Two-Minute Personality Test by Jonathan Safran Foer

What’s the kindest thing you almost did?
I’m not sure if this applies, but when I lived in Chicago I saw a man a few blocks from my house sitting against a tree near the street. He didn’t look like he felt particularly well. I tried to assess the situation by talking to him, but he did not speak very good English and was out of it enough to be slurring his speech. He asked for help, so I called the police non-emergency line on my cell phone and waited there until they arrived. When they did, they seemed rather rough in getting him to his feet, but it also seemed like they had seen him before so maybe it was more of an act or he was drunk. I felt at the time like this was the best I could do since I was very pregnant and was walking my older son in his stroller.

Is your fear of insomnia stronger than your fear of what awoke you?
This gets an “it depends” from me. Sometimes I wake up from a nightmare that seemed terrifying until I regain consciousness, and then I realize whatever seemed scary in the dream is now ridiculous. Like the dream I had last week when I had a high school friend living below me and she came up to tell me that I was watching TV too much and proceeded to try to stab me with a five-bladed Samurai sword. Luckily it was a retractable sword like they use in stage shows. In these sorts of cases I have no problem going back to sleep. Now if I have a real nightmare about something that could actually happen, sometimes it keeps me up for awhile, but usually I can overcome it and eventually go back to sleep.

Are bonsai cruel?
I hadn’t considered this before. I would have to do some research into how much we know about whether plants feel pain from being growth restricted. I used to have one for a time, but it died when I went on a long vacation once. It was beautiful. I have always loved tiny things, and this one had delicate jade green leaves and dainty pink flowers. I was very sad to see it had perished.

Do you love what you love, or just the feeling?
I believe I love what (and who) I love, not just the feeling. I am a thoughtful person and I enjoy putting as much of myself as possible into everything I do and everyone I care about. If I don’t feel like I am getting much out of an activity, I will move on and find something else on which to be spending my time.

Your earliest memories: do you look through your young eyes, or look at your young self?
Again, this depends. If it is a painful memory (an embarrassing or sad event), it’s hard for me to look at it as my grown-up self; I tend to revert back to the feelings as they were when they were more fresh. If it is just a run-of-the-mill sort of memory, I am much more likely to view it impartially through my current viewpoint.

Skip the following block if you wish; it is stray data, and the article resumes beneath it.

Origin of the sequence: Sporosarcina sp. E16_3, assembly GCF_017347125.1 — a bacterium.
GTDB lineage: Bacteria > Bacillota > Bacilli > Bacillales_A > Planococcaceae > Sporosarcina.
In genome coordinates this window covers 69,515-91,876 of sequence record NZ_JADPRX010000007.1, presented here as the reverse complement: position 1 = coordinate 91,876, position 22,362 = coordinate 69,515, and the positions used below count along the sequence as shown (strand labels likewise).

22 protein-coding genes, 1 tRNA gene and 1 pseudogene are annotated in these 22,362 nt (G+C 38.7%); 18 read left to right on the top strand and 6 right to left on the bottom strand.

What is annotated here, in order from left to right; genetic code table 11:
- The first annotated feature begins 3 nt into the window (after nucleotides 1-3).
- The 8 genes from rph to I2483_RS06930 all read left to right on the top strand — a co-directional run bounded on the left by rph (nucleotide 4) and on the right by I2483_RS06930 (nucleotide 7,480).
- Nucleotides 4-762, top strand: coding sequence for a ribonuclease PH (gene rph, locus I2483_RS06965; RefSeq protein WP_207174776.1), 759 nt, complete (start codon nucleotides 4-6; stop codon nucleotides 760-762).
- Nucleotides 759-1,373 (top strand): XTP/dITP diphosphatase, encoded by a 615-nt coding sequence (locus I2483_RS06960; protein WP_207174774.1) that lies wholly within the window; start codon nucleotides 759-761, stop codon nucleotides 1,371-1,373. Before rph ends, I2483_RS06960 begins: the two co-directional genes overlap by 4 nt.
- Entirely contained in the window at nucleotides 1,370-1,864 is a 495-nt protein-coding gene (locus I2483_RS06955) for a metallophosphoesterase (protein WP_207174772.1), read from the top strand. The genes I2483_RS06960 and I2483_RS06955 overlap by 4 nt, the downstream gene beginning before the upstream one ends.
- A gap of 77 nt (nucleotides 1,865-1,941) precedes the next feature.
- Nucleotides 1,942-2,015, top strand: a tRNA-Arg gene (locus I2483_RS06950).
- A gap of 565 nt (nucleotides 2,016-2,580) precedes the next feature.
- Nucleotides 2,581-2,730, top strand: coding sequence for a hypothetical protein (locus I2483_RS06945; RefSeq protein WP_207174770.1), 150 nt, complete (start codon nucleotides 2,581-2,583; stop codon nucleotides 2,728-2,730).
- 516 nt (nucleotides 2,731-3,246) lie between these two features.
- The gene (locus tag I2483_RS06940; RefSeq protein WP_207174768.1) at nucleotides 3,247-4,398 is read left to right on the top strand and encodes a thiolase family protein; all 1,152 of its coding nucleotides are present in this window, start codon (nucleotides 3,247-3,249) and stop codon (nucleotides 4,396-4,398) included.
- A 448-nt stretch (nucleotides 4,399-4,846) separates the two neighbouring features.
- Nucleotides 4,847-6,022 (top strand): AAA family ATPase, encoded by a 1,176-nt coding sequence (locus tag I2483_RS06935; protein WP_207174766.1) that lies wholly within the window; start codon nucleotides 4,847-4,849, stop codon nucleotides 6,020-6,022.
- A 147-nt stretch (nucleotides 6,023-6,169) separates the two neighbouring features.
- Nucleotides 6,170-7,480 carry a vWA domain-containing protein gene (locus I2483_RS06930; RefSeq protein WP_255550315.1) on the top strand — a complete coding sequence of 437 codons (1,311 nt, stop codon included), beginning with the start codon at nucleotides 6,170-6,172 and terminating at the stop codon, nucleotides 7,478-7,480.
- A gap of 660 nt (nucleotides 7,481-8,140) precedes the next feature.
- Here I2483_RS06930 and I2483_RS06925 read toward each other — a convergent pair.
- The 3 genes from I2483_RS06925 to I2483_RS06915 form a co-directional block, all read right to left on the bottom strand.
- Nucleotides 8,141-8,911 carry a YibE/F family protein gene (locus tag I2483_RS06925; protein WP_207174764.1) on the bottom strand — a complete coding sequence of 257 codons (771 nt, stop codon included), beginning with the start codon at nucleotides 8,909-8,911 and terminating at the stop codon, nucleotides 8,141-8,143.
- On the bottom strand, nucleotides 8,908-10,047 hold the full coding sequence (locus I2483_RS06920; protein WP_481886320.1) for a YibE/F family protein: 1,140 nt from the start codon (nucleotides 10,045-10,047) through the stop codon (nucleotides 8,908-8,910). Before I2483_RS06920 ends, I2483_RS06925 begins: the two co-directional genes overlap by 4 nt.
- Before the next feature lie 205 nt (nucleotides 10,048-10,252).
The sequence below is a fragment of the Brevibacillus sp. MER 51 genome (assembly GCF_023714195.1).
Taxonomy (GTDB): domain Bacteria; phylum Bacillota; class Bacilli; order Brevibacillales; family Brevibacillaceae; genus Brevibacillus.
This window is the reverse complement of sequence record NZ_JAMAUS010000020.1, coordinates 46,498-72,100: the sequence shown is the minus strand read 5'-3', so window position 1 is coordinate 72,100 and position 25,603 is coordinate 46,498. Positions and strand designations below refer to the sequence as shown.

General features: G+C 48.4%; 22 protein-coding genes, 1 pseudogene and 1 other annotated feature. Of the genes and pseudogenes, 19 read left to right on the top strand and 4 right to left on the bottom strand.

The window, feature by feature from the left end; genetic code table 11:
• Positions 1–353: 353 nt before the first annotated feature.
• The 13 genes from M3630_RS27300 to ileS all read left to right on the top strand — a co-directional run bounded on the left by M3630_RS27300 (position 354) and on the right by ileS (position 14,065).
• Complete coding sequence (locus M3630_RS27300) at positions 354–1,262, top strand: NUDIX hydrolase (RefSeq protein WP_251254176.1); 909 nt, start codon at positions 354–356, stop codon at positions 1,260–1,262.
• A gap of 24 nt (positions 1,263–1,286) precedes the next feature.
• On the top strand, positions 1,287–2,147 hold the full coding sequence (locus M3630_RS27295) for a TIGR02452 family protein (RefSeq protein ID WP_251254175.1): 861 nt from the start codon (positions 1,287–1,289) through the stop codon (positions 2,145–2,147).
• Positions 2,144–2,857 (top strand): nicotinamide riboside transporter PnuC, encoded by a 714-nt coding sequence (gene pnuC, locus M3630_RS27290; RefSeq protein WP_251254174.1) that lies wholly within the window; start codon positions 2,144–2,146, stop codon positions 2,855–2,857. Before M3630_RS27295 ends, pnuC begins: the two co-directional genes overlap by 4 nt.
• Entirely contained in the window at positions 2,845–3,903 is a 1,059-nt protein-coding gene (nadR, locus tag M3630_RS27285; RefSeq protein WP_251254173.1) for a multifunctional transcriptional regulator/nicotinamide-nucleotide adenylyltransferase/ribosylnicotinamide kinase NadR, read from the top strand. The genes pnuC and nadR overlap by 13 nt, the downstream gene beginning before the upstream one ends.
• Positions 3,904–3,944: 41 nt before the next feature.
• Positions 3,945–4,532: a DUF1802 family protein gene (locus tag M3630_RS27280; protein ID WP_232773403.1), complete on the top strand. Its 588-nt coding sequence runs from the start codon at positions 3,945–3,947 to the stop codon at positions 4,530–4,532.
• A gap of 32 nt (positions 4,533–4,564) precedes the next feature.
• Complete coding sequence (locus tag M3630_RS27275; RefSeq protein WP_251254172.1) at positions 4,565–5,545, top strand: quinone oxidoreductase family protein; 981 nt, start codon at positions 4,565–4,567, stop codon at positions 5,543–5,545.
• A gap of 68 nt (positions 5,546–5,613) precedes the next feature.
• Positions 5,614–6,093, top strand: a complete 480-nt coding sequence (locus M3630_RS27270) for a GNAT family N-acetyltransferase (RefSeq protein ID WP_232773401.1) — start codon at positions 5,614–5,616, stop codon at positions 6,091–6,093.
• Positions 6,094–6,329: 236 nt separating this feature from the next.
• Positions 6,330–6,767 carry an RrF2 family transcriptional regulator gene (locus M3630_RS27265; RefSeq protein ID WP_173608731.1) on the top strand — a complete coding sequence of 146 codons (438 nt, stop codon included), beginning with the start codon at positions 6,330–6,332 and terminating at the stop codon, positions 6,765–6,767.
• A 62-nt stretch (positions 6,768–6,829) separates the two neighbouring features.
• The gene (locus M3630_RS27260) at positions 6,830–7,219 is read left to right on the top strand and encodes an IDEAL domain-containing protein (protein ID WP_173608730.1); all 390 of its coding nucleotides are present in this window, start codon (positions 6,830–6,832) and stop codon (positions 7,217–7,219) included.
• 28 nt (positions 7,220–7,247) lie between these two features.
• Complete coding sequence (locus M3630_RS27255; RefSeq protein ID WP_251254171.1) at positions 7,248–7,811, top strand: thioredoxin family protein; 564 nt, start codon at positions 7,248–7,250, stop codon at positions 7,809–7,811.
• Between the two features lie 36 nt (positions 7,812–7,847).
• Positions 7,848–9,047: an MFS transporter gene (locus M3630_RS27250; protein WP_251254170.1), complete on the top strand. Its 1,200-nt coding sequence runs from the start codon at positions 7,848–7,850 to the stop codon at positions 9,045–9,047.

Which feels worse: to know that there are people who do more with less talent, or that there are people with more talent?
I think the former is much worse than the latter. I am OK with people naturally possessing more talent in things than I do. That does not determine that they will be more successful than I will and I am not jealous of that. Now, that there are people with a higher drive that helps them to achieve more than I do, that grates on me. While I like to think I work hard, I always feel like I could work harder, particularly at my writing.

Do you walk on moving walkways? Should it make any difference that you knew it was wrong as you were doing it?
Yes. I actually went and looked up the rules on moving walkways at my local airport because I was fairly certain it was completely fine to walk on half of the moving walkway. Sure enough, the sign says “Walk on the left, stand on the right.” As far as I am aware, all other airports I’ve been in have followed this protocol and I follow the rules and walk on the left. Unless I have to go around someone who is directionally challenged and is standing on the left.

Would you trade actual intelligence for the perception of being smarter?
No. I would rather legitimately be smarter than to have other people see me as smarter. Public perception is less important to me than actual reality.

Why does it bother you when someone at the next table is having a conversation on a cell phone?
This is much easier to answer as “when does it bother you.” It bothers me when people are obviously ignoring whoever is joining them for a meal in favor of a caller or a text message or Facebook. Granted, I’ve been guilty of this in the past, but I have made a point in the past year or so to try and curb that habit. The reason it would bother me in general would be if they were having some sort of heated argument that they should probably be having in person and in private.

How many years of your life would you trade for the greatest month of your life?
This is tough. I’m not sure if I would knowingly sacrifice years with some moments/days of joy in favor of 30 consecutive happy days. I am a fairly happy person most of the time, so this doesn’t seem like a good trade to me.

What would you tell your father, if it were possible?
I would tell him I love him and I miss him, and if he needed it I would reassure him that I wasn’t angry that he had to leave me so early in my life. I feel like I absorbed his love and encouragement from the brief time we had together, and hopefully I have and will make him proud.

Which is changing faster, your body or your mind?